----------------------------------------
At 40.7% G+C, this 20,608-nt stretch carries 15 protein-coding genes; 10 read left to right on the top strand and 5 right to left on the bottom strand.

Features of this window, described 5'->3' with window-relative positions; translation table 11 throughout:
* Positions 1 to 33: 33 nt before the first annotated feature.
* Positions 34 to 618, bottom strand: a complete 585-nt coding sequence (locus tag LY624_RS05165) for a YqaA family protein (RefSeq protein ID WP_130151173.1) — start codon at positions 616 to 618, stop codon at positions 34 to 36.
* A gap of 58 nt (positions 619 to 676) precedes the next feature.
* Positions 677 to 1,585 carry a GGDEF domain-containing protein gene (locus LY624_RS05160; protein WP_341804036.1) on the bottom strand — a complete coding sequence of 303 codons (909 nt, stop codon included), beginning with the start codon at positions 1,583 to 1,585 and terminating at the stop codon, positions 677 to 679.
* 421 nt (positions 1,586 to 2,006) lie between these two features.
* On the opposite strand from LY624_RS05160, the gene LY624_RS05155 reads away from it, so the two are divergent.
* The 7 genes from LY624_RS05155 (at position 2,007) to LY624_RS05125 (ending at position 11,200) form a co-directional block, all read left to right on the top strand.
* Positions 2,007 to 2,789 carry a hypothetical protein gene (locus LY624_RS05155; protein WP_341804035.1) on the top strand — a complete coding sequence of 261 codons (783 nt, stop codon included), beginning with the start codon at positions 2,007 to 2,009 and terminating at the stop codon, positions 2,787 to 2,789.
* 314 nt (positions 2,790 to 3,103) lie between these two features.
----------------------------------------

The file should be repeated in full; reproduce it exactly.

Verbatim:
At 40.7% G+C, this 20,608-nt stretch carries 15 protein-coding genes; 10 read left to right on the top strand and 5 right to left on the bottom strand.

Features of this window, described 5'->3' with window-relative positions; translation table 11 throughout:
* Positions 1 to 33: 33 nt before the first annotated feature.
* Positions 34 to 618, bottom strand: a complete 585-nt coding sequence (locus tag LY624_RS05165) for a YqaA family protein (RefSeq protein ID WP_130151173.1) — start codon at positions 616 to 618, stop codon at positions 34 to 36.
* A gap of 58 nt (positions 619 to 676) precedes the next feature.
* Positions 677 to 1,585 carry a GGDEF domain-containing protein gene (locus LY624_RS05160; protein WP_341804036.1) on the bottom strand — a complete coding sequence of 303 codons (909 nt, stop codon included), beginning with the start codon at positions 1,583 to 1,585 and terminating at the stop codon, positions 677 to 679.
* 421 nt (positions 1,586 to 2,006) lie between these two features.
* On the opposite strand from LY624_RS05160, the gene LY624_RS05155 reads away from it, so the two are divergent.
* The 7 genes from LY624_RS05155 (at position 2,007) to LY624_RS05125 (ending at position 11,200) form a co-directional block, all read left to right on the top strand.
* Positions 2,007 to 2,789 carry a hypothetical protein gene (locus LY624_RS05155; protein WP_341804035.1) on the top strand — a complete coding sequence of 261 codons (783 nt, stop codon included), beginning with the start codon at positions 2,007 to 2,009 and terminating at the stop codon, positions 2,787 to 2,789.
* 314 nt (positions 2,790 to 3,103) lie between these two features.